Chinese sponsored hackers targeting governments in Asia with APT 30 for last 10 years

Hackers in China have been targeting governments, companies and journalists Southeast Asia, India for information on political and military issues since the last decade

A U.S. based cybersecurity company said in a report released on Monday that the state sponsored hackers in China are likely behind a adulterated cyber spying campaign targeting governments, companies and journalists in Southeast Asia, India and other countries for the last ten years.

FireEye Inc. pointed out that the attacks have been designed to collect information, likely from classified government networks and other sources, belonging to political and military issues such as disputes over the South China Sea.

Satellite images released recently indicate a major expansion in China’s construction of artificial islands on disputed reefs, thereby increasing concerns about Beijing’s territorial ambitions. Beijing claims in the disputed South China Sea overlap with those of Malaysia, Vietnam, Brunei, Taiwan and the Philippines—a U.S. treaty ally.

The Milpitas, Calif.-based FireEye said the hacking efforts stand out because some of the elements are in existence as early as in 2005 and due to their geographic focus.

The report said that some of the cyberattacks took form of specially designed emails written in the recipient’s native languages containing documents that appeared legal but contained malware.

Other cyber attacks are designed to pierce through remote networks. This is done by disconnecting the Internet for security purposes and by fooling their administrators into downloading malware on their home computers. The malware is then inserted into the administrators’ portable drives, such as USB sticks, which are later connected into the secure networks, infecting them, it said.

‘That means the governments and the organizations they’re targeting have not been able to detect them. That is truly scary.’
—Bryce Boland, FireEye’s chief technical officer for Asia-Pacific
Teams of hackers appear to work in shifts and have developed malware in a consistent fashion over the years, indicating a high level of organization, FireEye said.

“Such a sustained, planned development effort, coupled with the group’s regional targets and mission, lead us to believe that this activity is state sponsored most likely by the Chinese government,” FireEye said in the report.

China’s Ministry of National Defense chose not to provide a detailed explanation and instead asked to refer to its previous public remarks when asked to comment on the issue. The allegations that China is behind cyber hacking has dismissed as baseless by them in the past. However, they said that disclosures made by former U.S. National Security Agency contractor Edward Snowden about U.S. intelligence-gathering efforts are proof that Washington is a major offender. The Cyberspace Administration of China chose not to respond on this comment.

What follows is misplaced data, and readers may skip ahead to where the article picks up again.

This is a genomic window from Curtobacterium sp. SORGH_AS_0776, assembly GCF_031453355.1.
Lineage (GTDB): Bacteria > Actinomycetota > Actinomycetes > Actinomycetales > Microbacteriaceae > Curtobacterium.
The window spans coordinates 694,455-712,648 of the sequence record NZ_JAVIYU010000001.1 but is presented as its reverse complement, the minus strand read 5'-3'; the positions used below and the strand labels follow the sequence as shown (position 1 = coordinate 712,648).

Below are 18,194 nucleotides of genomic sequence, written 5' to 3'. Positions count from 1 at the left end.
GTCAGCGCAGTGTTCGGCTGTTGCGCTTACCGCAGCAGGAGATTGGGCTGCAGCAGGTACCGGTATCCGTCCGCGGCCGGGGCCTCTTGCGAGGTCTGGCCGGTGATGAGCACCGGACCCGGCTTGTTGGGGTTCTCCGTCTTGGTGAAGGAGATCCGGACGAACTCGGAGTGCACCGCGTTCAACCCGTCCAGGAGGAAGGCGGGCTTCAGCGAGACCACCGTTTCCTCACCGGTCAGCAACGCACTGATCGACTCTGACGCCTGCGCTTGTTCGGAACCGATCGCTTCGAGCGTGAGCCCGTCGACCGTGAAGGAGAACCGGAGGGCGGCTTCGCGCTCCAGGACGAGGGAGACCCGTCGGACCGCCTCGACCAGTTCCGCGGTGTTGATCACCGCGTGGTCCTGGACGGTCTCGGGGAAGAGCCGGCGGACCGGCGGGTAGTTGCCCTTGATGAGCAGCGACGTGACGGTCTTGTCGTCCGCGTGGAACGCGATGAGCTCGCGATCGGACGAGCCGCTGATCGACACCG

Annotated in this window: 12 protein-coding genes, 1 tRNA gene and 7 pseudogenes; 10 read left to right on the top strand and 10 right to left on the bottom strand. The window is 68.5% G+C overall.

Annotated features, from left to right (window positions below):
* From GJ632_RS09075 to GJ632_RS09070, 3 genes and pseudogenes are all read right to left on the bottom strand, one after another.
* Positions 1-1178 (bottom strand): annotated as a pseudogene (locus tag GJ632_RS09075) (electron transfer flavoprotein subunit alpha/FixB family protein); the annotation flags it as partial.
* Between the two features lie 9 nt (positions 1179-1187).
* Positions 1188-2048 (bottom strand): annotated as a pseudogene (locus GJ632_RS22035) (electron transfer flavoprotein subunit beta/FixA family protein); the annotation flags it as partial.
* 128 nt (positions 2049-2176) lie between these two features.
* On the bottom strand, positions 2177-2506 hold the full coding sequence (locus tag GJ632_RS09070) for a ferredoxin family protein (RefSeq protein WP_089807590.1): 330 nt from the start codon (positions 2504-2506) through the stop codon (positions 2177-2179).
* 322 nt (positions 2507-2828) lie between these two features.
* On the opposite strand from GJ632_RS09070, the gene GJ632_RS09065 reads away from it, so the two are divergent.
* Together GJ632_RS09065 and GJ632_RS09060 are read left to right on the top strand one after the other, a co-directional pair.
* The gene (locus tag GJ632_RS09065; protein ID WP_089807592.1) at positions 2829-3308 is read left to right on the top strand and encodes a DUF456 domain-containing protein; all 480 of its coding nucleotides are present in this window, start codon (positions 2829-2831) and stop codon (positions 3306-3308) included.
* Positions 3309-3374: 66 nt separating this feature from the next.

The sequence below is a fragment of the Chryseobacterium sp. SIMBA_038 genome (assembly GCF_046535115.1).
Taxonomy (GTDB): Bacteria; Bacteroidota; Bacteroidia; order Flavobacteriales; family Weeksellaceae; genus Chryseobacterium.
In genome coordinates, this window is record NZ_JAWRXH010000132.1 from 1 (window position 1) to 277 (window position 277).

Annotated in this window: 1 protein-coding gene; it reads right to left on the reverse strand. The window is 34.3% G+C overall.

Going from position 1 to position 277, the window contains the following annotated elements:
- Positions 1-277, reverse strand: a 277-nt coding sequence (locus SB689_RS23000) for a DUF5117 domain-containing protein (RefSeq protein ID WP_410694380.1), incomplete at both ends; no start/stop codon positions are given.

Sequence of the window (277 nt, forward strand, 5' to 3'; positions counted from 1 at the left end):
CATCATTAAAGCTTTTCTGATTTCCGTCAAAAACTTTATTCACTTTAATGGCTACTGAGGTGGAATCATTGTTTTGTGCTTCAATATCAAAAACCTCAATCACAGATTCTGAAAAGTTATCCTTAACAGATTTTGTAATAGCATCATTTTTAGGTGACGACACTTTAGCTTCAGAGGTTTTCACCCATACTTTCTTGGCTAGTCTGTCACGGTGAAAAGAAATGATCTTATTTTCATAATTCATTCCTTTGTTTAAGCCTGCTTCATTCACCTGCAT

A group of five Chinese military officers were accused by the U.S. Justice Department last year for allegedly hacking U.S. companies’ computers to steal trade secrets. This group was first publicly revealed in a 2013 report by Mandiant Corp., a computer-security firm that FireEye bought last year.

The new report says the group it describes, dubbed APT30, “has been able to operate with the same tools and the same infrastructure for nearly a decade,” Bryce Boland, FireEye’s chief technical officer for Asia-Pacific, told The Wall Street Journal.

“That means the governments and the organizations they’re targeting have not been able to detect them. That is truly scary,” he said.

FireEye pointed out that the hackers used to target countries in the 10-member Association of Southeast Asian Nations prior to regional meetings to get an understanding of the political dynamics and potential planned discussions. The above operation has been in practice since 2011.

A summit of Asean foreign ministers held in 2012 to address territorial claims in the sea were abruptly ended amid tense disagreement in Phnom Penh, Cambodia. Then Asean Secretary-General Surin Pitsuwan said the failure of the group to agree on language for a concluding communiqué, usually issued at the end of such gatherings, was “unprecedented.” However, Asean chose not to respond or comment immediately on the FireEye report.

FireEye said the hacking group in another campaign last summer directed attacks on more than 30 individuals in the defense and financial services sectors of an unnamed government. They were said to be related to a “significant political transition” taking place in a Southeast Asian nation.

The emails, made to appear as if they came from inside the government, were written in the country’s local language and referred to “foreign journalists’ reactions to the political transition,” presumably an attempt to appeal to recipients’ desires to learn about how outsiders viewed events at the time, FireEye said.

The report said that in 2012, more than 50 journalists at unnamed international media outlets were sent an email containing malware that claimed to contain the transcript of a China Ministry of Foreign Affairs press briefing. The journalists covered topics such as China’s economy, issues surrounding corruption, maritime disputes, defense and human rights issues.

Organizations in India have also been targeted, such as an unnamed Indian aerospace and defense firm and an Indian telecommunications company, FireEye said. In other hacking attempts, messages containing content related to the governmental affairs of Bhutan and Nepal, which sit between China and India have been reported.

LEAVE A REPLY

Please enter your comment!
Please enter your name here